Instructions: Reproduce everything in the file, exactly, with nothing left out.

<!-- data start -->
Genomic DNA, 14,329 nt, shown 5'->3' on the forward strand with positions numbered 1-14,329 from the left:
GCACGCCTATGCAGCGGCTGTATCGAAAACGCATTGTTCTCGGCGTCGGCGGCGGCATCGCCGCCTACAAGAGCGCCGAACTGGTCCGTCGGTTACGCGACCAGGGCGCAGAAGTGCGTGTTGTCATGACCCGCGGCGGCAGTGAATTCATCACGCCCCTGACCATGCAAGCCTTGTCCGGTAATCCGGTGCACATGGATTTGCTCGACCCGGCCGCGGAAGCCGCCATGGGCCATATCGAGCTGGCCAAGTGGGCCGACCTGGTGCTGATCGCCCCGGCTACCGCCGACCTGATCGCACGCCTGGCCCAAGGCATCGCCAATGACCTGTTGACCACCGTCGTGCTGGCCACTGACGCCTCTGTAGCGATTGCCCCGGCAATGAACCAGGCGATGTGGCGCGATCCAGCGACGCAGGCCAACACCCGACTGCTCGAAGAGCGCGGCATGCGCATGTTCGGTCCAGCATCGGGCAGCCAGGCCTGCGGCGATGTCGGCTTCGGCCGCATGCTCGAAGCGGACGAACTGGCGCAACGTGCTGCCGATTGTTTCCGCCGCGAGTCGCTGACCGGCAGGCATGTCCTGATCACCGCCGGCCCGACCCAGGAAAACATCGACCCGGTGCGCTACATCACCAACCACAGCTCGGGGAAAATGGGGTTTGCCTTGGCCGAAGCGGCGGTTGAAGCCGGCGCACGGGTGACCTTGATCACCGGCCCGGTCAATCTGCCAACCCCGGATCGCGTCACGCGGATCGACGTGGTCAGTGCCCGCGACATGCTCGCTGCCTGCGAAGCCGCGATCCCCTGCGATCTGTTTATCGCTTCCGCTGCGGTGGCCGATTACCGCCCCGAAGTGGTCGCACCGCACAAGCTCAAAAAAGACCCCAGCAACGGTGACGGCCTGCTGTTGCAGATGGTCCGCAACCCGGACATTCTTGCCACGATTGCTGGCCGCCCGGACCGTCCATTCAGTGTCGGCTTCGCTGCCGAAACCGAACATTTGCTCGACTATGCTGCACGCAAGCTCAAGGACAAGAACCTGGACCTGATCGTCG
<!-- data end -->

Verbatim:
Genomic DNA, 14,329 nt, shown 5'->3' on the forward strand with positions numbered 1-14,329 from the left:
GCACGCCTATGCAGCGGCTGTATCGAAAACGCATTGTTCTCGGCGTCGGCGGCGGCATCGCCGCCTACAAGAGCGCCGAACTGGTCCGTCGGTTACGCGACCAGGGCGCAGAAGTGCGTGTTGTCATGACCCGCGGCGGCAGTGAATTCATCACGCCCCTGACCATGCAAGCCTTGTCCGGTAATCCGGTGCACATGGATTTGCTCGACCCGGCCGCGGAAGCCGCCATGGGCCATATCGAGCTGGCCAAGTGGGCCGACCTGGTGCTGATCGCCCCGGCTACCGCCGACCTGATCGCACGCCTGGCCCAAGGCATCGCCAATGACCTGTTGACCACCGTCGTGCTGGCCACTGACGCCTCTGTAGCGATTGCCCCGGCAATGAACCAGGCGATGTGGCGCGATCCAGCGACGCAGGCCAACACCCGACTGCTCGAAGAGCGCGGCATGCGCATGTTCGGTCCAGCATCGGGCAGCCAGGCCTGCGGCGATGTCGGCTTCGGCCGCATGCTCGAAGCGGACGAACTGGCGCAACGTGCTGCCGATTGTTTCCGCCGCGAGTCGCTGACCGGCAGGCATGTCCTGATCACCGCCGGCCCGACCCAGGAAAACATCGACCCGGTGCGCTACATCACCAACCACAGCTCGGGGAAAATGGGGTTTGCCTTGGCCGAAGCGGCGGTTGAAGCCGGCGCACGGGTGACCTTGATCACCGGCCCGGTCAATCTGCCAACCCCGGATCGCGTCACGCGGATCGACGTGGTCAGTGCCCGCGACATGCTCGCTGCCTGCGAAGCCGCGATCCCCTGCGATCTGTTTATCGCTTCCGCTGCGGTGGCCGATTACCGCCCCGAAGTGGTCGCACCGCACAAGCTCAAAAAAGACCCCAGCAACGGTGACGGCCTGCTGTTGCAGATGGTCCGCAACCCGGACATTCTTGCCACGATTGCTGGCCGCCCGGACCGTCCATTCAGTGTCGGCTTCGCTGCCGAAACCGAACATTTGCTCGACTATGCTGCACGCAAGCTCAAGGACAAGAACCTGGACCTGATCGTCG